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Vilafonté: Partnership in South African Excellence
By Rebecca Murphy
Apr 28, 2020
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Vilafonté is the name of a South African wine created by Zelma Long, Dr. Phil Freese of California and Michael Ratcliff of Stellenbosch, South Africa.  The name comes from the Vilafontes soil where the vineyard was planted.  The 100-acre property includes 40 acres of four grapes, Cabernet Sauvignon, Cabernet Franc, Merlot and Malbec.

Zelma Long is a winemaking legend.  In the years I have been privileged to know her, I began to realize that many of the winemakers I admire and respect had, at some time in their career, worked for her;  Dawnine Dyer, Genevieve Janssens, David Ramey, Nick Goldschmidt, Peter Sissek…to name just a few.  The second woman to graduate from the enology program at U. C.  Davis, she moved from harvest volunteer at the Robert Mondavi winery to head of winemaking from 1973 to 1979.  Then, on to Simi Winery as winemaker and a few years later, she became the CEO.  She has extended her influence by consulting with winemakers in California, eastern Washington, Israel, Argentina and South Africa.   

Her husband, Phil Freese, is her equal in winegrowing.  His Ph.D. is in Biochemistry, but his life’s work is winegrowing, a term that he created at the Robert Mondavi Winery as head of winegrowing from 1982 to 1996.  There he also collaborated with NASA Ames Research Center in pioneering the use of NASA-based technology to detect vineyard problems with disease and pests.  When he left Mondavi, he created his vineyard consulting company appropriately named “WineGrow.”  He once explained that his practice is to ask his client to describe the style of wine desired.  This enabled him to develop recommended vineyard design and practices to attain that style. 

Michael Ratcliffe comes from a highly acclaimed, second-generation wine family in South Africa.  His Canadian-born mother, Norma Ratcliffe, married South African, Stan Ratcliffe, and they acquired Warwick Estate.  They planted Cabernet Sauvignon with the idea of selling the grapes to wineries.  However, Norma became extremely interested and enthusiastic about understanding how to make wine.  She became one of the first women to make wine commercially in that country.  Often referred to as the “First Lady of South African wines,” she was one of only five women to be invited as a member of the Cape Independent Winemakers' Guild.  Michael took over the winery management responsibilities in 1999 after completing a Graduate Diploma in Wine Marketing from the University of Adelaide in South Australia.  She retired in 2000, and Ratcliife became Managing Director.  A lifetime on-the-job education of winegrowing and winemaking—coupled with a Graduate Diploma in Wine Marketing from the University of Adelaide in South Australia—had prepared Ratcliffe for his leadership role in the wine industry of South Africa.  Warwick Estate was sold in 2018 to an American investment fund.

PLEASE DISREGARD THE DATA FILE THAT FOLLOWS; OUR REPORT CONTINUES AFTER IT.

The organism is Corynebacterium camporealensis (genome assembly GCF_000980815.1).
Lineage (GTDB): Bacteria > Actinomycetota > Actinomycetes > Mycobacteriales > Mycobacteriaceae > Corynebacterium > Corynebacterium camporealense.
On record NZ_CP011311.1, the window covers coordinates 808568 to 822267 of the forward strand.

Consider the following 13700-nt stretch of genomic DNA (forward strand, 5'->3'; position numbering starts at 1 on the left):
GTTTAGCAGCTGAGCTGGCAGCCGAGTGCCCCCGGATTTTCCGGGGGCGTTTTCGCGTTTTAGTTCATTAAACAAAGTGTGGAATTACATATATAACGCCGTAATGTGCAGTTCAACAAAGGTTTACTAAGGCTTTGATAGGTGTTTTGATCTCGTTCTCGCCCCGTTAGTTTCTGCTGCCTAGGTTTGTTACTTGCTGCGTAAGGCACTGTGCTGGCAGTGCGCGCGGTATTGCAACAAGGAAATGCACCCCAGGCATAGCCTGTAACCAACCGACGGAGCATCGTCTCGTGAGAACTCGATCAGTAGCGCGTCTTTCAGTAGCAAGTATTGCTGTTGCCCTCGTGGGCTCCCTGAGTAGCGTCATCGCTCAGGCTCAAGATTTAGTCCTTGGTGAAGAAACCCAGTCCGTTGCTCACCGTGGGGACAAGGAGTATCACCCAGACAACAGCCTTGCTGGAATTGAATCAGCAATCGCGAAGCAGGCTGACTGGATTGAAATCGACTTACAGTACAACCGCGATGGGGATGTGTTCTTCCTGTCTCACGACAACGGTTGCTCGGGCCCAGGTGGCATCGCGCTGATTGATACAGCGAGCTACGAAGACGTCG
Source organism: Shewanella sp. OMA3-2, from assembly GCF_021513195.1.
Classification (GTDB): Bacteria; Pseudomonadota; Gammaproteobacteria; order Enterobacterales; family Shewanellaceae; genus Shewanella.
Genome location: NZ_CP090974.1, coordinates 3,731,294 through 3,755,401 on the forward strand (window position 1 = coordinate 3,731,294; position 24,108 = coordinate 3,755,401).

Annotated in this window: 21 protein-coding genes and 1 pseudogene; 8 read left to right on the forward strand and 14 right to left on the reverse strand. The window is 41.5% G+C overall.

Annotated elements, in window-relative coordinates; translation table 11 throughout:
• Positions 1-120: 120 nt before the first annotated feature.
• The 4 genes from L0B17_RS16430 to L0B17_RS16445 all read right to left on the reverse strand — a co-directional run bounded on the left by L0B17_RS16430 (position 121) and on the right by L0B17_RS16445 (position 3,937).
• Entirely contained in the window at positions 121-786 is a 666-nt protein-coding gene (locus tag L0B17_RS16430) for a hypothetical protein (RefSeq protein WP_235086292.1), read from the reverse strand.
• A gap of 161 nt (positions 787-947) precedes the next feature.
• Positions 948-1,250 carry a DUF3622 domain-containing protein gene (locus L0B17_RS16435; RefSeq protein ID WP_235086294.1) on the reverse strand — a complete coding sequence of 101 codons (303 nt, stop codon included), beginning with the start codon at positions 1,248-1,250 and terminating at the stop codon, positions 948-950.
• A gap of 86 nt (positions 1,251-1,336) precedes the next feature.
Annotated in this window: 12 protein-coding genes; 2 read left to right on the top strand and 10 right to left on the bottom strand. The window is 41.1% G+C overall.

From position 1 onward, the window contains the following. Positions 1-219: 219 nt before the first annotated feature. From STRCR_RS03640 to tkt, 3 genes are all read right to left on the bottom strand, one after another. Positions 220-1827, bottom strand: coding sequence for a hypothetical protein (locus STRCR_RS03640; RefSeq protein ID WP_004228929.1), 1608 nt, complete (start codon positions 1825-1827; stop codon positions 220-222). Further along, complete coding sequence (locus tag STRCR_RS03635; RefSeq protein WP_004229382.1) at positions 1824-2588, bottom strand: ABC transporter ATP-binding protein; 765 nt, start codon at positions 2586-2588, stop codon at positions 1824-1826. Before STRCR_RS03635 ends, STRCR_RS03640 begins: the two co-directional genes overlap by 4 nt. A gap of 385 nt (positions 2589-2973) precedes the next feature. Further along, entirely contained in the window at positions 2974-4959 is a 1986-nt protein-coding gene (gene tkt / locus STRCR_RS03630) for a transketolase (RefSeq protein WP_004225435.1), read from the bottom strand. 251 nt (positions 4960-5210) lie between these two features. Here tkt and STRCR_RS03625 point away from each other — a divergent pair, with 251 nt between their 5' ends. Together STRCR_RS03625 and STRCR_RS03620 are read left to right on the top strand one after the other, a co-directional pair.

In a recent web-based presentation, Long, Freese and Ratcliffe talked about their Vilafonté project.  Freese and Long had been working with vineyards and wineries in South Africa and were impressed with the wines that were produced there.  In the early 1990s, Long judged in a competition sponsored by South African Airways that provided an overview of South African wines.  She gave a full day seminar about advances in wine growing and winemaking for South African vineyard and winery professionals at an event in Cape Town.  “We understood it was possible to make beautiful wines in South Africa, said Freese.  “There were beautiful and great, significant wines here.”